The band’s creations are often open-ended, crossing ideas and rhythms, but pop analysts have suggested that this work concerns greasy pseudo-evangelism versus true spirituality; that it spoofs Western excess-as-success, and more specifically, that pausing to consider your materially-satisfied urban life can bring up a bewildering shallowness.
Apparently, when Byrne eventually discussed it, he said the song was about humans being ‘…largely unconscious. You know, we operate on autopilot, and end up with a house and family and job, and we haven’t really stopped to ask ourselves, “How did I get here?” ‘. But there’s ecstasy in the sounds and visuals as well, as if the pseudo-evangelist maybe worked himself into a real trance by mistake! Indeed, Brian Eno, the producer of Remain in Light (1980), source of ‘Once in a Lifetime’, has described the record as ‘…terribly optimistic, looking out to the world and saying, “What a fantastic place we live in, let’s celebrate it.”‘
Namib Garden House is endorsed by both SASSCAL in Windhoek and the Gobabeb Research and Training Centre, which has extensive experience in understanding arid environments. It is ædi’s proposal that a FogNet station be erected beside the prototype Garden House in Utuseb, to compare local weather patterns with those elsewhere in the Namib. With the help of RainCloud Technologies, which specializes in cloud-based services for remote data access, the station will also capture diverse information from inside the functioning Garden House and publicize it online. This is in the interest of most accurately establishing the prototype’s scalability; not just in Namibia but in Angola and South Africa – or wherever cost-effective housing, offering a sustainable blend of comfort, poverty alleviation and climate change mitigation, is required. Which is everywhere, really, because who in the Anthropocene doesn’t want a truly beautiful house, well-connected to the environment? (Okay, some people would rather buy into temporary, escapist buffers – like a ticket to Mars, perhaps. But there’s that bewildering shallowness again, bubbling up towards consciousness.)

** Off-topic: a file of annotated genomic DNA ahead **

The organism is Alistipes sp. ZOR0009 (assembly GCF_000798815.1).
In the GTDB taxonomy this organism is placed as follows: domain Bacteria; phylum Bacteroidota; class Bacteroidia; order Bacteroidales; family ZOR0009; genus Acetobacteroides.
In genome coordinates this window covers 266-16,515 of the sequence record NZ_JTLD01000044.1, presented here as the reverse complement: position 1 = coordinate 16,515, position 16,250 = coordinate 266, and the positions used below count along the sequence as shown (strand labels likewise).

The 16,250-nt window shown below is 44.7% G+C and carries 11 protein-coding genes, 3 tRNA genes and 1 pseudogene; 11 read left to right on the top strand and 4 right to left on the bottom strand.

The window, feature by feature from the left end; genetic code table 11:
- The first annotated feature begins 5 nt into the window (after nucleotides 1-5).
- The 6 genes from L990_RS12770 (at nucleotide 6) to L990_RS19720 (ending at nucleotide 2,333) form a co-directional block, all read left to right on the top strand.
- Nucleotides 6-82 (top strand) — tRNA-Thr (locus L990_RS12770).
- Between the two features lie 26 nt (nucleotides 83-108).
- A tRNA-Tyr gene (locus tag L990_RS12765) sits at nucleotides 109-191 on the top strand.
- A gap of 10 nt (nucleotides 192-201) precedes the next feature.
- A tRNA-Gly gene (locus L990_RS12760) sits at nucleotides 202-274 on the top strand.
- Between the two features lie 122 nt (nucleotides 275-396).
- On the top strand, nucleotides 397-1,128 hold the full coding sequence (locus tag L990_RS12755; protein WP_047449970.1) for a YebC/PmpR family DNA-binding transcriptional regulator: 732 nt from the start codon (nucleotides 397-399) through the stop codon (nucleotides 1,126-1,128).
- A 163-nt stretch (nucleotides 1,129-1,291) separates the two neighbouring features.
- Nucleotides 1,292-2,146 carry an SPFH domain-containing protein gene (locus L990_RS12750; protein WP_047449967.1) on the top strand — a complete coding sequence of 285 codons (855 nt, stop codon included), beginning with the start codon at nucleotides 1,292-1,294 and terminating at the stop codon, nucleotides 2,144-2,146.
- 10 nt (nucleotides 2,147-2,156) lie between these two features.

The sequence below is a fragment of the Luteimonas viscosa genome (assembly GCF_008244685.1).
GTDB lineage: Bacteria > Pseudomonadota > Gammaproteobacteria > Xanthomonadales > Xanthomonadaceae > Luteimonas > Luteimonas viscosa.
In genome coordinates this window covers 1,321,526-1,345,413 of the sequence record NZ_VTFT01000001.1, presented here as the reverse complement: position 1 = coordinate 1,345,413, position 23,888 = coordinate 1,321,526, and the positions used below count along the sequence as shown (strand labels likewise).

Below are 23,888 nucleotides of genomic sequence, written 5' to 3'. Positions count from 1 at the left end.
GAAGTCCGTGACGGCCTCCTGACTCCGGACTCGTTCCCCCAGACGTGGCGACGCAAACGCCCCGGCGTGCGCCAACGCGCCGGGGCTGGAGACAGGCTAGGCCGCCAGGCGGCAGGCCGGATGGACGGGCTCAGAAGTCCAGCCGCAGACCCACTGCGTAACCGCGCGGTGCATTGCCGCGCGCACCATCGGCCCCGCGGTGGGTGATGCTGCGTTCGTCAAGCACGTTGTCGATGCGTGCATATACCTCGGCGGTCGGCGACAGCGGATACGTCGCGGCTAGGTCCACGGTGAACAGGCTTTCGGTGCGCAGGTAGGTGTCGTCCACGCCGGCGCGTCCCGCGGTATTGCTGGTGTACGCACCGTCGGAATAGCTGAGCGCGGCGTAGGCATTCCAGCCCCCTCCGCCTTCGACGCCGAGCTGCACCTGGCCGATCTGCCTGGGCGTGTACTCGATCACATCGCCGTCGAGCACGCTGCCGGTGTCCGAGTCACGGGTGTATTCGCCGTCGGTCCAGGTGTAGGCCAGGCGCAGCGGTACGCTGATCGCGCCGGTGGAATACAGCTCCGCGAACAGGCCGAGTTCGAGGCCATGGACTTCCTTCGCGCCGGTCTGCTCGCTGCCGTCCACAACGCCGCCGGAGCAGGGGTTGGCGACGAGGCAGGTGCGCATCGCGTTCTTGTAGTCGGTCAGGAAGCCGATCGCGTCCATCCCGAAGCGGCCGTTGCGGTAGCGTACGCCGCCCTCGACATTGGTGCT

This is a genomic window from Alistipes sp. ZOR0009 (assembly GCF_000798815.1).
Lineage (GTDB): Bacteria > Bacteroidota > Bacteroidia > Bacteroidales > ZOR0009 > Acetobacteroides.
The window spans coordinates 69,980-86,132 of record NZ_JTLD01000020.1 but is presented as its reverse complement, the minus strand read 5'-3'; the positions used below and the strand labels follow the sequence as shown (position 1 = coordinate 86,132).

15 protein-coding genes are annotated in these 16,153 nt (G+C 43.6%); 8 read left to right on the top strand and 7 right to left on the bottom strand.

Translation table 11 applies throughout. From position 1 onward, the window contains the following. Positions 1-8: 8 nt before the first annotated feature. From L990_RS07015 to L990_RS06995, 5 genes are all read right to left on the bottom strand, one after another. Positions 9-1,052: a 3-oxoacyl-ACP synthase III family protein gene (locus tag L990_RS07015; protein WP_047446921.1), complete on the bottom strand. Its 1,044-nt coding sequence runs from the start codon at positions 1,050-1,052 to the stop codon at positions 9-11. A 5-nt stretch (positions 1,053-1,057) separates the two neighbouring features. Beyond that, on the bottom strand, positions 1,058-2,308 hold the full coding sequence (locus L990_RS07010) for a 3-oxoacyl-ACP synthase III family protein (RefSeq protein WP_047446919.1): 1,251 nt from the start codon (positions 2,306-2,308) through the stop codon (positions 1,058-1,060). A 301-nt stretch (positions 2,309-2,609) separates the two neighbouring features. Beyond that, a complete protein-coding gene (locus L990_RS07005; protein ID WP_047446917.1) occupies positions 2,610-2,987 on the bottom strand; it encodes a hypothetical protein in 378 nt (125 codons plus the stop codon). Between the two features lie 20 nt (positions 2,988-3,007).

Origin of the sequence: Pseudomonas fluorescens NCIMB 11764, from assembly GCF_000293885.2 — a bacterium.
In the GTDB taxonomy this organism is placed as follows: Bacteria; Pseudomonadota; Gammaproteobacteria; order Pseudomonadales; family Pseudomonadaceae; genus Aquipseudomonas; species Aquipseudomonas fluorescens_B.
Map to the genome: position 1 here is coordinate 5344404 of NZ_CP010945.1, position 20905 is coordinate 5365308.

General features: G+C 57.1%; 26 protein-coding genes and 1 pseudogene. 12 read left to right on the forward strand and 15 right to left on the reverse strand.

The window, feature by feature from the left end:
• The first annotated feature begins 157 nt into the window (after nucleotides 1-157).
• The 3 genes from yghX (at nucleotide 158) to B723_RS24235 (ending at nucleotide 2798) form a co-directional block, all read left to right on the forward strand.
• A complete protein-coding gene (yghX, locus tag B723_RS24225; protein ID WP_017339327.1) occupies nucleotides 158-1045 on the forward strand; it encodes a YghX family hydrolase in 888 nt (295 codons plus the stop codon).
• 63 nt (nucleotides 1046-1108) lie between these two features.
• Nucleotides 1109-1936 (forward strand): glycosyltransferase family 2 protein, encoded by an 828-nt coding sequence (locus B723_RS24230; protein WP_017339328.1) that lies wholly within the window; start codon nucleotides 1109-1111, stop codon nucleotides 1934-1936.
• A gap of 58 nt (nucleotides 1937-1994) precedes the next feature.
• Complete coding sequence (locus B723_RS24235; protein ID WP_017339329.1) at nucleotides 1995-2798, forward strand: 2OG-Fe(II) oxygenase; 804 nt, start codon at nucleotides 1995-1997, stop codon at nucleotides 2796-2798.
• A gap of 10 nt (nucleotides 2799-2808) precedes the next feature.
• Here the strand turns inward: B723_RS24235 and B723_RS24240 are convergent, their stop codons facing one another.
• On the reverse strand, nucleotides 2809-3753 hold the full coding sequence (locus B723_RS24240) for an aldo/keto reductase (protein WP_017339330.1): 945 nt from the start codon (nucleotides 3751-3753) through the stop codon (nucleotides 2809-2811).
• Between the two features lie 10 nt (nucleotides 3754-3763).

In keeping with the ethos of
‘a lived intersection between nature and technology’,
the Garden House’s Research and Development phase will investigate which crops are best-suited to shade house conditions, taking into account soil and water mineral content, the endemic plant expertise and wider nutritional needs of the Topnaar people, as well as seasonal market demands. The !nara is the plant most associated with the Topnaar, who process its fruit-pulp and buttery pips in multiple ways. But it resists farming, making conservation in the wild even more vital, with particular attention being paid to the ground water it taps and the impact of floods on its harvest.
However, many other Kuiseb River Basin plants have nutritional and medicinal attributes, and should be trialled in the Namib Garden House context for sustainable propagation propensities. Maybe one candidate is the resurrection plant, drunk as a tonic tea, or used by the Topnaar to spice up food, say ethnobotanists Ben-Erik van Wyk and Nigel Gericke in their excellent book People’s Plants (2000). Furthermore: ‘The leaves of this interesting plant shrink and appear to be dead in the dry season, but miraculously turn green within a few minutes after exposure to water.’